In Part 78, Judge Mader explains the difficulties in trying a charge of criminal threat, where the central issue is a defendant’s intent. She also explores the notion of judicial impartiality arguing that judges must recognize their own personal biases so that those biases don’t compromise the integrity of their decision-making.
You can find links to all installments of Inside the Robe here.
How delightful to hear closing arguments in the “criminal threat” trial by young female attorneys with a gift for their professions. Who knows why some new prosecutors and public defenders are hired? It could be for reasons other than their abilities. It’s difficult for an office to know whether a new hire will be comfortable before a jury, or reasonable in evaluating cases. In the beginning, new attorneys regularly over-sell. New prosecutors think they will gain a “tough on crime” reputation in the office by being hard-nosed. Their positions can be unreasonable. New defense attorneys are often referred to as “true believers” because most of their clients are innocent in their eyes. Many have a difficult time controlling the clients and are unnecessarily aggressive and impolite to opposing prosecutors and judges.
I had my own temperament problems when I began as a young public defender and my competitive spirit was at times out of control. I appeared frequently before a judge who also was not known for a balanced temperament. One day he called me to the bench and said, “You know, Miss Mader, you will always get further with sugar than with salt.”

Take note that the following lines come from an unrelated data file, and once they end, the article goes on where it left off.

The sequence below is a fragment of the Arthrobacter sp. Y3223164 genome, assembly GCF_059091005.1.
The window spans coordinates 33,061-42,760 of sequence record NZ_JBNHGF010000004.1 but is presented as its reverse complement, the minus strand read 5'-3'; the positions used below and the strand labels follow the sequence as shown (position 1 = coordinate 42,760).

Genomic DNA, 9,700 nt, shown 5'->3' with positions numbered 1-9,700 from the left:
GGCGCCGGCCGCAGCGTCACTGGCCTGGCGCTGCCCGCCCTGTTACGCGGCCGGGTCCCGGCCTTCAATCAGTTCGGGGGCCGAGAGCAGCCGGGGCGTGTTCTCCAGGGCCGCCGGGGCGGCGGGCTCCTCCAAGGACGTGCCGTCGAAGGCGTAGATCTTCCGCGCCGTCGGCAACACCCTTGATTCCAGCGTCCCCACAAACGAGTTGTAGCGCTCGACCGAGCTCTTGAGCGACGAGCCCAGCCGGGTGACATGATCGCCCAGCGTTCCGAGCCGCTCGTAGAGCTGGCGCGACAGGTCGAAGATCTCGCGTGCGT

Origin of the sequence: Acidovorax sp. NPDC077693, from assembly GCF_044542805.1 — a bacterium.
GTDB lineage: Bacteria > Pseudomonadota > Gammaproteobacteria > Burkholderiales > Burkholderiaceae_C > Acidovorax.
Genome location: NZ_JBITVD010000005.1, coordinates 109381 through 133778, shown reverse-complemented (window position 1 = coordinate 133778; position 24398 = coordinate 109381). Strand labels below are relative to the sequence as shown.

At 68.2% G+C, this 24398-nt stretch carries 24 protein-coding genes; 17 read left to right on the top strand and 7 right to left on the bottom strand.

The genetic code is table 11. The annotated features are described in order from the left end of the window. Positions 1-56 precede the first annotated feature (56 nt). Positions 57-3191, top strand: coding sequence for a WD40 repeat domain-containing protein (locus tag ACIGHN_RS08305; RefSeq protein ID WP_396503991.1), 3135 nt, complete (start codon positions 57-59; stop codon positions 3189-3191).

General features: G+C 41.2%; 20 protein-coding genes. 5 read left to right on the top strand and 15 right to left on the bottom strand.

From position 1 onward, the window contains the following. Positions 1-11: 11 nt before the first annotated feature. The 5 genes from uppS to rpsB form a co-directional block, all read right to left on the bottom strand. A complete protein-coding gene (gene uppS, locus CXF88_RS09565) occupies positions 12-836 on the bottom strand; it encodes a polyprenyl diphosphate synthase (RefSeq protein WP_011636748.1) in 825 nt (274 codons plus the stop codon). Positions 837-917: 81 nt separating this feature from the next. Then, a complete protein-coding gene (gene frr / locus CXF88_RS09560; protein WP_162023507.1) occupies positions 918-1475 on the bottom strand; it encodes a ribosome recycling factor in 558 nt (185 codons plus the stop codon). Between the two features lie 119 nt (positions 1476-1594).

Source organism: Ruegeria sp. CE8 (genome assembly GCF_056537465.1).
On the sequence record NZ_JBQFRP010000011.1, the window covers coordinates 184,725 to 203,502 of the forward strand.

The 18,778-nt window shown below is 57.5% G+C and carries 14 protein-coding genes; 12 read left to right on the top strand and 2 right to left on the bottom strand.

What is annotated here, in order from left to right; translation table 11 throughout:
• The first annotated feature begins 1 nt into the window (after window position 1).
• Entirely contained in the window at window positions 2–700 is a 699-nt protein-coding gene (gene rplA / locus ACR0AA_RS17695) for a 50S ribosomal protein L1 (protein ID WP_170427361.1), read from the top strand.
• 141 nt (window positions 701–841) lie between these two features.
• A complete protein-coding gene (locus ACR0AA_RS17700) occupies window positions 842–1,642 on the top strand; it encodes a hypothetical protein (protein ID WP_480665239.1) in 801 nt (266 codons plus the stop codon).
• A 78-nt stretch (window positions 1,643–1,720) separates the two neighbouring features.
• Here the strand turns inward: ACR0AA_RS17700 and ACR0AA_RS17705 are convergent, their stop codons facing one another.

I was twenty-five years old and didn’t know what he meant. It took me about ten more years as an advocate to understand that I would get better results for my clients if I was pleasant to the other side and also to the court. Commonly during that period, court personnel treated criminal defense attorneys poorly, but always accommodated prosecutors. I don’t notice that discrepancy anymore. Only one remnant remains. When a case is sent out for trial from a master calendar court, such as our Department 100, only the prosecutor is trusted to deliver the court file to the trial court. Not once have I seen a court file given to a defense attorney to deliver and it always bothers me.
The “threat” claimed in the trial by the female sheriff’s deputy was that the defendant, 200 pounds and over six feet tall, said, “You will get yours. I’ve got eighty-five to life, nothing to lose with two murders and a threat.” He repeated “You will get yours” numerous times.